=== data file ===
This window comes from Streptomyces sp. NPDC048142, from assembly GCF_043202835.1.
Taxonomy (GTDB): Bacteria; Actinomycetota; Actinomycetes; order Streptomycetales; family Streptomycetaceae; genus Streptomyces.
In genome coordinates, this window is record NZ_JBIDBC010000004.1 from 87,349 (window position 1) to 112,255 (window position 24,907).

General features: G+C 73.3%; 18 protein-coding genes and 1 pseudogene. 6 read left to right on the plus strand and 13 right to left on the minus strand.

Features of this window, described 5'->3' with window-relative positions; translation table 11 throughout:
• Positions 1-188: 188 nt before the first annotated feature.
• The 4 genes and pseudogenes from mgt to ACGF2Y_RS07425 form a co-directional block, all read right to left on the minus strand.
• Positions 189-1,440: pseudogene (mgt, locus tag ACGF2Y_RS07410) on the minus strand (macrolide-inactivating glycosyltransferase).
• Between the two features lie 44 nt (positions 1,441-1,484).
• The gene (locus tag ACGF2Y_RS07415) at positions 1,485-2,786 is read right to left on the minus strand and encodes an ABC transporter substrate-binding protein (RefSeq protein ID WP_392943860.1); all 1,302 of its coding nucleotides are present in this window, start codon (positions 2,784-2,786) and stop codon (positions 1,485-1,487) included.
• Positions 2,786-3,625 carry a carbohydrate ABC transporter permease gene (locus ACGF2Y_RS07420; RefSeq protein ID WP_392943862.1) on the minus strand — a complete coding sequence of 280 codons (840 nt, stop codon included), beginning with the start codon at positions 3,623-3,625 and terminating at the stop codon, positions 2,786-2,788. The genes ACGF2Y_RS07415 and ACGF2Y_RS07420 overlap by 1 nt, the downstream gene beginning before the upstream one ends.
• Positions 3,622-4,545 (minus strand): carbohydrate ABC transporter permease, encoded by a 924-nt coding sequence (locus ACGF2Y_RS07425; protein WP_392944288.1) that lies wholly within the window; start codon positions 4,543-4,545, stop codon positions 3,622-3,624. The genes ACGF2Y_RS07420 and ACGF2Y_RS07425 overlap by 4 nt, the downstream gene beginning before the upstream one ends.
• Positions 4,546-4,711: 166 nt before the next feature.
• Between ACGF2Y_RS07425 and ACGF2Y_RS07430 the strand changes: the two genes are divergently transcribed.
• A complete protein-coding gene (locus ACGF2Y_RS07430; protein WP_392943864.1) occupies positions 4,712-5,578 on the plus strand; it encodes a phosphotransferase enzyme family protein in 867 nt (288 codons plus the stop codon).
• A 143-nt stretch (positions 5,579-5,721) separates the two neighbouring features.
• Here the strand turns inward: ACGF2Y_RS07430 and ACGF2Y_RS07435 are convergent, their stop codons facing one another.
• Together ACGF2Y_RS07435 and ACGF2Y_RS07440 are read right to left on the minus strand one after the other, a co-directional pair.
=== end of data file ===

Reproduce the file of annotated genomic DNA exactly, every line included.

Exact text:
This window comes from Streptomyces sp. NPDC048142, from assembly GCF_043202835.1.
Taxonomy (GTDB): Bacteria; Actinomycetota; Actinomycetes; order Streptomycetales; family Streptomycetaceae; genus Streptomyces.
In genome coordinates, this window is record NZ_JBIDBC010000004.1 from 87,349 (window position 1) to 112,255 (window position 24,907).

General features: G+C 73.3%; 18 protein-coding genes and 1 pseudogene. 6 read left to right on the plus strand and 13 right to left on the minus strand.

Features of this window, described 5'->3' with window-relative positions; translation table 11 throughout:
• Positions 1-188: 188 nt before the first annotated feature.
• The 4 genes and pseudogenes from mgt to ACGF2Y_RS07425 form a co-directional block, all read right to left on the minus strand.
• Positions 189-1,440: pseudogene (mgt, locus tag ACGF2Y_RS07410) on the minus strand (macrolide-inactivating glycosyltransferase).
• Between the two features lie 44 nt (positions 1,441-1,484).
• The gene (locus tag ACGF2Y_RS07415) at positions 1,485-2,786 is read right to left on the minus strand and encodes an ABC transporter substrate-binding protein (RefSeq protein ID WP_392943860.1); all 1,302 of its coding nucleotides are present in this window, start codon (positions 2,784-2,786) and stop codon (positions 1,485-1,487) included.
• Positions 2,786-3,625 carry a carbohydrate ABC transporter permease gene (locus ACGF2Y_RS07420; RefSeq protein ID WP_392943862.1) on the minus strand — a complete coding sequence of 280 codons (840 nt, stop codon included), beginning with the start codon at positions 3,623-3,625 and terminating at the stop codon, positions 2,786-2,788. The genes ACGF2Y_RS07415 and ACGF2Y_RS07420 overlap by 1 nt, the downstream gene beginning before the upstream one ends.
• Positions 3,622-4,545 (minus strand): carbohydrate ABC transporter permease, encoded by a 924-nt coding sequence (locus ACGF2Y_RS07425; protein WP_392944288.1) that lies wholly within the window; start codon positions 4,543-4,545, stop codon positions 3,622-3,624. The genes ACGF2Y_RS07420 and ACGF2Y_RS07425 overlap by 4 nt, the downstream gene beginning before the upstream one ends.
• Positions 4,546-4,711: 166 nt before the next feature.
• Between ACGF2Y_RS07425 and ACGF2Y_RS07430 the strand changes: the two genes are divergently transcribed.
• A complete protein-coding gene (locus ACGF2Y_RS07430; protein WP_392943864.1) occupies positions 4,712-5,578 on the plus strand; it encodes a phosphotransferase enzyme family protein in 867 nt (288 codons plus the stop codon).
• A 143-nt stretch (positions 5,579-5,721) separates the two neighbouring features.
• Here the strand turns inward: ACGF2Y_RS07430 and ACGF2Y_RS07435 are convergent, their stop codons facing one another.
• Together ACGF2Y_RS07435 and ACGF2Y_RS07440 are read right to left on the minus strand one after the other, a co-directional pair.